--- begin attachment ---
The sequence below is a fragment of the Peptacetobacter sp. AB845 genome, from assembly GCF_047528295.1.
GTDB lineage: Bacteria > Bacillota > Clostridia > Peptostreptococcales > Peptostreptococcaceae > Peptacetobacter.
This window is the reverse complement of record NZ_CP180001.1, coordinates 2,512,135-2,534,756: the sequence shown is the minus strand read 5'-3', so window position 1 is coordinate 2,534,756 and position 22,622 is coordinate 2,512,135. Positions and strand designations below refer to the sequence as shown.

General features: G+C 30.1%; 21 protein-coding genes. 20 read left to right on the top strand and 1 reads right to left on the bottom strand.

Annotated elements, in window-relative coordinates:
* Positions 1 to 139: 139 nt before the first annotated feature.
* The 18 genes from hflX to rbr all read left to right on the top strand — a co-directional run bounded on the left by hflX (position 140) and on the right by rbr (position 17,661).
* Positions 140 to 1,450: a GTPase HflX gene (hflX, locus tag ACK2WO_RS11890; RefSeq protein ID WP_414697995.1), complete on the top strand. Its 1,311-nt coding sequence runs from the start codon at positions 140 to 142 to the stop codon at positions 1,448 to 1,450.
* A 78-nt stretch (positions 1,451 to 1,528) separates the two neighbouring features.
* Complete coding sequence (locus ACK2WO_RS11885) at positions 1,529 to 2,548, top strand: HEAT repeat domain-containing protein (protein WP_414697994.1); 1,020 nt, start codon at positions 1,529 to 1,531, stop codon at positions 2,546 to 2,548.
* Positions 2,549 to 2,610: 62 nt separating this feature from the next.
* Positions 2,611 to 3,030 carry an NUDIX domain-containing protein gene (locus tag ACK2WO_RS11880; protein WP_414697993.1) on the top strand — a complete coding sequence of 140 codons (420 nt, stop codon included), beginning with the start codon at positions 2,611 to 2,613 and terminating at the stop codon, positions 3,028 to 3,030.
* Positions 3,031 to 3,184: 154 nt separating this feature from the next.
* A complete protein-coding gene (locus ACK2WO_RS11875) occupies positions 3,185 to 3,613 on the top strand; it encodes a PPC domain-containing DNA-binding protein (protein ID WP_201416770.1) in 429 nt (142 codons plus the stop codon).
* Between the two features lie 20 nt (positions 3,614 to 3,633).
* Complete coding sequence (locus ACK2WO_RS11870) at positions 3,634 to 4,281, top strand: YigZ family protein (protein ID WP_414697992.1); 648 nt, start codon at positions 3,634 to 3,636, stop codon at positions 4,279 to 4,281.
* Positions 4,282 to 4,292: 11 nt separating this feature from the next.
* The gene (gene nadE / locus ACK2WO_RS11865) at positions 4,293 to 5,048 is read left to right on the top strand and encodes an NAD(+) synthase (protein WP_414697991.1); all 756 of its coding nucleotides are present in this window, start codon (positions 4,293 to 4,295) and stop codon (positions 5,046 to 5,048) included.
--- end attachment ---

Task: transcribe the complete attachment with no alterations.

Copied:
The sequence below is a fragment of the Peptacetobacter sp. AB845 genome, from assembly GCF_047528295.1.
GTDB lineage: Bacteria > Bacillota > Clostridia > Peptostreptococcales > Peptostreptococcaceae > Peptacetobacter.
This window is the reverse complement of record NZ_CP180001.1, coordinates 2,512,135-2,534,756: the sequence shown is the minus strand read 5'-3', so window position 1 is coordinate 2,534,756 and position 22,622 is coordinate 2,512,135. Positions and strand designations below refer to the sequence as shown.

General features: G+C 30.1%; 21 protein-coding genes. 20 read left to right on the top strand and 1 reads right to left on the bottom strand.

Annotated elements, in window-relative coordinates:
* Positions 1 to 139: 139 nt before the first annotated feature.
* The 18 genes from hflX to rbr all read left to right on the top strand — a co-directional run bounded on the left by hflX (position 140) and on the right by rbr (position 17,661).
* Positions 140 to 1,450: a GTPase HflX gene (hflX, locus tag ACK2WO_RS11890; RefSeq protein ID WP_414697995.1), complete on the top strand. Its 1,311-nt coding sequence runs from the start codon at positions 140 to 142 to the stop codon at positions 1,448 to 1,450.
* A 78-nt stretch (positions 1,451 to 1,528) separates the two neighbouring features.
* Complete coding sequence (locus ACK2WO_RS11885) at positions 1,529 to 2,548, top strand: HEAT repeat domain-containing protein (protein WP_414697994.1); 1,020 nt, start codon at positions 1,529 to 1,531, stop codon at positions 2,546 to 2,548.
* Positions 2,549 to 2,610: 62 nt separating this feature from the next.
* Positions 2,611 to 3,030 carry an NUDIX domain-containing protein gene (locus tag ACK2WO_RS11880; protein WP_414697993.1) on the top strand — a complete coding sequence of 140 codons (420 nt, stop codon included), beginning with the start codon at positions 2,611 to 2,613 and terminating at the stop codon, positions 3,028 to 3,030.
* Positions 3,031 to 3,184: 154 nt separating this feature from the next.
* A complete protein-coding gene (locus ACK2WO_RS11875) occupies positions 3,185 to 3,613 on the top strand; it encodes a PPC domain-containing DNA-binding protein (protein ID WP_201416770.1) in 429 nt (142 codons plus the stop codon).
* Between the two features lie 20 nt (positions 3,614 to 3,633).
* Complete coding sequence (locus ACK2WO_RS11870) at positions 3,634 to 4,281, top strand: YigZ family protein (protein ID WP_414697992.1); 648 nt, start codon at positions 3,634 to 3,636, stop codon at positions 4,279 to 4,281.
* Positions 4,282 to 4,292: 11 nt separating this feature from the next.
* The gene (gene nadE / locus ACK2WO_RS11865) at positions 4,293 to 5,048 is read left to right on the top strand and encodes an NAD(+) synthase (protein WP_414697991.1); all 756 of its coding nucleotides are present in this window, start codon (positions 4,293 to 4,295) and stop codon (positions 5,046 to 5,048) included.